Quote
Reported in November 1994 in Monthly Notices of the Royal Astronomical Society is a galaxy with a measured red shift of z=4.25 , a new record. This value for the z parameter corresponds to a recession speed of .93c
. but I haven't noticed any change in my structural integrity.
Title: Re: Does structural integrity vary proportionately with relativistic mass?
Post by: Professor Mega-Mind on 02/02/2019 23:45:13
...The essence of the question .
Looking at the crew compartment of a spaceship travelling at relativistic speed , from Earth (somehow) .  You observe that objectively (to you) , the individuals inside it weigh many tons .  You also observe that objectively , time is greatly dilated (slowed) for them .  The question is whether the four fundamental forces (within the ship) are normal-strength , from your objective viewpoint , or have they changed (less or more) ?
D.H.
Title: Re: Does structural integrity vary proportionately with relativistic mass?
Post by: alancalverd on 03/02/2019 08:40:03
Is there any reason why they should have?
Title: Re: Does structural integrity vary proportionately with relativistic mass?
Post by: Bored chemist on 03/02/2019 09:28:01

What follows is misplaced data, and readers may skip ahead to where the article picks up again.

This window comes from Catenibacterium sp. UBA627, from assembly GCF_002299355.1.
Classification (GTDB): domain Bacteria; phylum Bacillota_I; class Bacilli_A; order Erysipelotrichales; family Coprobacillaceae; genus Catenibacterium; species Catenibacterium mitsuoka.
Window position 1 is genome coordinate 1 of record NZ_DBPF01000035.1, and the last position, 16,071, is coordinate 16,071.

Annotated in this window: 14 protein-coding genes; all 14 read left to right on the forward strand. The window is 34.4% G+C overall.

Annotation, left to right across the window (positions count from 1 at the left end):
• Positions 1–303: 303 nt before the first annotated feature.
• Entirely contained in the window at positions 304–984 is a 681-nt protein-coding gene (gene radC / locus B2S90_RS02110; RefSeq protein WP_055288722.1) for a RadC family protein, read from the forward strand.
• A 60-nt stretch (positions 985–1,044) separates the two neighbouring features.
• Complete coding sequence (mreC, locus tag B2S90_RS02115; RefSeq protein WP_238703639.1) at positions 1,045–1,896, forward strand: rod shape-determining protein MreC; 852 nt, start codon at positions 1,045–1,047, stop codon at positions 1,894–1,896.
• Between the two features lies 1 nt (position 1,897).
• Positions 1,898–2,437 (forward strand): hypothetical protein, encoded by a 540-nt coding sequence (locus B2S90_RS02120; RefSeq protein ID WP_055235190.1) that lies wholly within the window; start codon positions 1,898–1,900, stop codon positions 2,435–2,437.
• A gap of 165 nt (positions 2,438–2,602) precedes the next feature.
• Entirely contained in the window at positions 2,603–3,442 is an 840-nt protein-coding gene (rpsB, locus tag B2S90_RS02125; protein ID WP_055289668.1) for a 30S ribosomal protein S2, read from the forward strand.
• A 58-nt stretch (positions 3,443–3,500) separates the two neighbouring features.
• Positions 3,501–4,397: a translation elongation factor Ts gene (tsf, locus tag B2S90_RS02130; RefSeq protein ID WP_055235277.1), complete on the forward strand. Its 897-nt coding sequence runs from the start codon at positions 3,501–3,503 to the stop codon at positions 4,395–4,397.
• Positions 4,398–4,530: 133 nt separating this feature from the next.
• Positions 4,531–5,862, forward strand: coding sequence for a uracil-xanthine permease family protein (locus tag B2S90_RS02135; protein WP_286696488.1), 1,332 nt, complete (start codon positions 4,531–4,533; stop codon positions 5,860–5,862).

...The essence of the question .
Looking at the crew compartment of a spaceship travelling at relativistic speed , from Earth (somehow) .  You observe that objectively (to you) , the individuals inside it weigh many tons .  You also observe that objectively , time is greatly dilated (slowed) for them .  The question is whether the four fundamental forces (within the ship) are normal-strength , from your objective viewpoint , or have they changed (less or more) ?
D.H.
If the "integrity" of their ship is adversely affected, it falls apart.
That's a thing that would be noticed by the crew and the people back on Earth.
It can't be different depending on your point of view.

And, as Alann points out, from the perspective of an observer in that galaxy, we are doing 93% of the speed of light, but our planet isn't falling apart.
Title: Re: Does structural integrity vary proportionately with relativistic mass?
Post by: Professor Mega-Mind on 03/02/2019 11:30:24
Is their a consensus , then , amongst the big heads , that the 4-forces would measure normal-strength on-board , as measured from Earth , when the ship passed by ?
P.M.
Title: Re: Does structural integrity vary proportionately with relativistic mass?
Post by: Bored chemist on 03/02/2019 13:18:14
Is their a consensus , then , amongst the big heads , that the 4-forces would measure normal-strength on-board , as measured from Earth , when the ship passed by ?
P.M.
The "ship" is always passing by.
Title: Re: Does structural integrity vary proportionately with relativistic mass?